4. Race and Crime

4.4 Race and Racialisation Today

Dr. Michael Ma

In addition to the history and practice of colonialism, we can also examine race as an everyday operation or as a common mental shortcut whereby a person’s physical appearance becomes a stand-in for appraising how they act, think, feel or exist in society. We can understand such mental shortcuts as stereotypes or unconscious biases that are used to arrive at an assessment based on appearance (e.g., skin colour, facial features, and/or hair texture). We can understand these judgments, opinions, and actions as things that people “do” to others.

Race as an Action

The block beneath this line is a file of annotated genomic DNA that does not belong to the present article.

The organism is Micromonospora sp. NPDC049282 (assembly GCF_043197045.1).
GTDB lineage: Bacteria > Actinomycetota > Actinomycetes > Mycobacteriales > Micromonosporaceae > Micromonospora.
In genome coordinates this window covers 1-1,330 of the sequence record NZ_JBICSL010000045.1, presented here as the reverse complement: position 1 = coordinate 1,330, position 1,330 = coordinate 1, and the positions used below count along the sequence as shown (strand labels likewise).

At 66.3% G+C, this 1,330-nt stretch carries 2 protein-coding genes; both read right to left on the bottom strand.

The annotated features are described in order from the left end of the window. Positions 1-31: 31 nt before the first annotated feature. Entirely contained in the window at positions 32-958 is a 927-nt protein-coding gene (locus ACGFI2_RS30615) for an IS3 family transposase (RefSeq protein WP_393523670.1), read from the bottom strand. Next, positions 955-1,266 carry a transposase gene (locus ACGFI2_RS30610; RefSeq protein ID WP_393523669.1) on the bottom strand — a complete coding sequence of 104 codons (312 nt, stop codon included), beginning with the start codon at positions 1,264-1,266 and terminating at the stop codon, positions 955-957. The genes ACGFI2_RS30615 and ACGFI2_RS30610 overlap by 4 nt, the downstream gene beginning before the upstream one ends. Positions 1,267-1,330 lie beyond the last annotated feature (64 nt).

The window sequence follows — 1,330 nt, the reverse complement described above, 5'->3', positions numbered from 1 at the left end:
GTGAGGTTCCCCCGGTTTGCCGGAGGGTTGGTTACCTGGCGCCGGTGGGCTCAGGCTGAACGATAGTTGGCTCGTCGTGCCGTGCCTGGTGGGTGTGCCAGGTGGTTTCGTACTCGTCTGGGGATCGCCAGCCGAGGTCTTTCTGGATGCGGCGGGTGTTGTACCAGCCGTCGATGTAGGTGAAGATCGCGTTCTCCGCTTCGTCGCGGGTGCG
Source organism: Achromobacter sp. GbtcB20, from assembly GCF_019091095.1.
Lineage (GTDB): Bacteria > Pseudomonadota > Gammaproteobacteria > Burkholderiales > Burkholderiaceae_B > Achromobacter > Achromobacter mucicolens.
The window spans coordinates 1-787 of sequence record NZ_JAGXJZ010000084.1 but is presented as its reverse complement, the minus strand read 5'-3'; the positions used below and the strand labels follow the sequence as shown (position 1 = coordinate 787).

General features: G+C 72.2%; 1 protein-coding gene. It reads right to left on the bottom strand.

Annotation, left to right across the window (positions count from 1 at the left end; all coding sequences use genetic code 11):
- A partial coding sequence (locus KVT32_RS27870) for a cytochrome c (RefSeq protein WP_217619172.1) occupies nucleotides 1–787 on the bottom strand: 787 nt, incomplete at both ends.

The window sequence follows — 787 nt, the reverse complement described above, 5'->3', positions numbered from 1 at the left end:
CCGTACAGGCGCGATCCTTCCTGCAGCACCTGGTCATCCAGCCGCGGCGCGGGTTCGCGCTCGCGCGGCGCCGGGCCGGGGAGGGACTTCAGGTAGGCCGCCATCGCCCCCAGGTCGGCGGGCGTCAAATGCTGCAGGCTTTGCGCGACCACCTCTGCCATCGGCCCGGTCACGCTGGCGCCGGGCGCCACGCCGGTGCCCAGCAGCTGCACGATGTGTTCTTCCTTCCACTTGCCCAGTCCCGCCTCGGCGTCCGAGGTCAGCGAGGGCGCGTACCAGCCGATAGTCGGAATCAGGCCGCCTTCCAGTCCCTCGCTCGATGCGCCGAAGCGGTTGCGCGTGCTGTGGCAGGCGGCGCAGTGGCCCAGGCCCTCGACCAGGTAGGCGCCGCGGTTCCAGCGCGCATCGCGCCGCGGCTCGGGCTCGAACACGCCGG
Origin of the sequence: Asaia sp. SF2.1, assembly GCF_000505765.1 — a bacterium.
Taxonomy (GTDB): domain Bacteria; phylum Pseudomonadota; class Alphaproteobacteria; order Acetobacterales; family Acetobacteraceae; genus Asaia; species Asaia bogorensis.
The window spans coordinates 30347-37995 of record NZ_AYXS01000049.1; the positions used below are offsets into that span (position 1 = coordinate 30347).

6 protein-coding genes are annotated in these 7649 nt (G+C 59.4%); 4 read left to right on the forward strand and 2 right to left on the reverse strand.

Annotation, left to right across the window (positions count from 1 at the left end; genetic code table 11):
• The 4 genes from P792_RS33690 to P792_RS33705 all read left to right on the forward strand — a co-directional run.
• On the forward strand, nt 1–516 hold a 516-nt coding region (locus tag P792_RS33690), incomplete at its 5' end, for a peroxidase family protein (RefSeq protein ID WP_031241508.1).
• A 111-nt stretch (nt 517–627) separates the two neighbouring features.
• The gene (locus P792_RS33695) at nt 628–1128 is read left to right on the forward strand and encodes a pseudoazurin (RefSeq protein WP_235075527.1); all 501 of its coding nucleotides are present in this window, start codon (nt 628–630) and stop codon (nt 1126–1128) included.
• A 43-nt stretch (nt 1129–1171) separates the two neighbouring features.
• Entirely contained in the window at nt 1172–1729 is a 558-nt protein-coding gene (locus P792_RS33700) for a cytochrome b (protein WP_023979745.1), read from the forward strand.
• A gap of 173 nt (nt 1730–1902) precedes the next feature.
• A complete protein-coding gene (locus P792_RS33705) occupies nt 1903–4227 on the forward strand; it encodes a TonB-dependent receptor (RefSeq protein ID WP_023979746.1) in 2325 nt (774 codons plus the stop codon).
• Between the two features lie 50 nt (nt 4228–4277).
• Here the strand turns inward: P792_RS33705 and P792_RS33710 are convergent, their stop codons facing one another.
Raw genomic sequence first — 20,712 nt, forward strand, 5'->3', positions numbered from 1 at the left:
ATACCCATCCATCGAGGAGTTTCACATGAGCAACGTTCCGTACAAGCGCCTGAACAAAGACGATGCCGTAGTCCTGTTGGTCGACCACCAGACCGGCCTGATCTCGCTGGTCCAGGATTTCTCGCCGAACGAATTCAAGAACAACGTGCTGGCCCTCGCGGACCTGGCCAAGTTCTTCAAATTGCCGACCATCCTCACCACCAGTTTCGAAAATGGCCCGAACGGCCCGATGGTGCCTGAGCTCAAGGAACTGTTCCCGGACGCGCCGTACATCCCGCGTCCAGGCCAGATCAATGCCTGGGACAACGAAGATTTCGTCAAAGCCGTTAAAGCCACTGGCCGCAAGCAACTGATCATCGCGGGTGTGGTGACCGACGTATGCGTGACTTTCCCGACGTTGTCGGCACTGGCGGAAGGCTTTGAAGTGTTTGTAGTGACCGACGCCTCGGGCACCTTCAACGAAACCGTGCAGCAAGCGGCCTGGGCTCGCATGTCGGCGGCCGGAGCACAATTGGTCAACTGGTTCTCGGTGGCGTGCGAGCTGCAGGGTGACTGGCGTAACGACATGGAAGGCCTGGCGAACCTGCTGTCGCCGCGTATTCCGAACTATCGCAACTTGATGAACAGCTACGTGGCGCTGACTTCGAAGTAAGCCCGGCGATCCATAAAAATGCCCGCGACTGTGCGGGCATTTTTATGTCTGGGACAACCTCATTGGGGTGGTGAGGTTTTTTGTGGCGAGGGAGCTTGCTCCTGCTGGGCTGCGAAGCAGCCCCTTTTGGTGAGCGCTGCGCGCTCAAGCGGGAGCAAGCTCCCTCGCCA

First, we can understand “race” as a verb or an act that is “done” to someone in that people or subjects can be “racialised” by a person, an act, or a system. This act assigns an individual, based on observed or assumed somatic, phenotypical differences, to a particular racial category that operates in a society. In this regard, race is a practice. For example, in the context of Shereen Hassan’s experience of being denied entry into the United States, we can understand that she was racialised by a system of border control (e.g., post-911 Homeland Security or the United Nations’ no-fly list) that uses race as a form of identification. Although Hassan’s first problematic encounter with border officials was before the events of 911 and before the establishment of heightened American security and border control, we can still understand her ongoing identification as a person of interest as being related to her racialised identity; the post-911 environment just increased the scrutiny. Her name and description are forms of identification that match another name and description of a person of interest to American border security services. In this regard, her matching name and description are not racist in nature because they are simply a match. However, we can understand that the reason for the production of such lists and databases is the outcome of a racialised post-911 heightened security and border control culture that specifically targets names that have a Middle Eastern, non-Western, and/or Islamic religious connection. “Hassan” as a proper noun racialises a person because of its non-Western linguistic origins. It is in this regard that Shereen Hassan was racialised. She was not denied entry because she was not White, but rather because she has a specific kind of non-Western name that was of interest to border security in the context of heightened post-911 securitisation. She was denied entry because border officials were now using a race-based system of screening. It should be noted that the Canadian passport has no specific racial identification except for the photograph and place of birth. In this regard, the passport is not specifically racist nor racialising, but it does provide information that allows for negative or harmful racialisation on the part of post-911 border security operations and practices (Amery, 2013; Chebel, 2012; Cole, 2005; Nagra, 2017; Dua et al., 2005).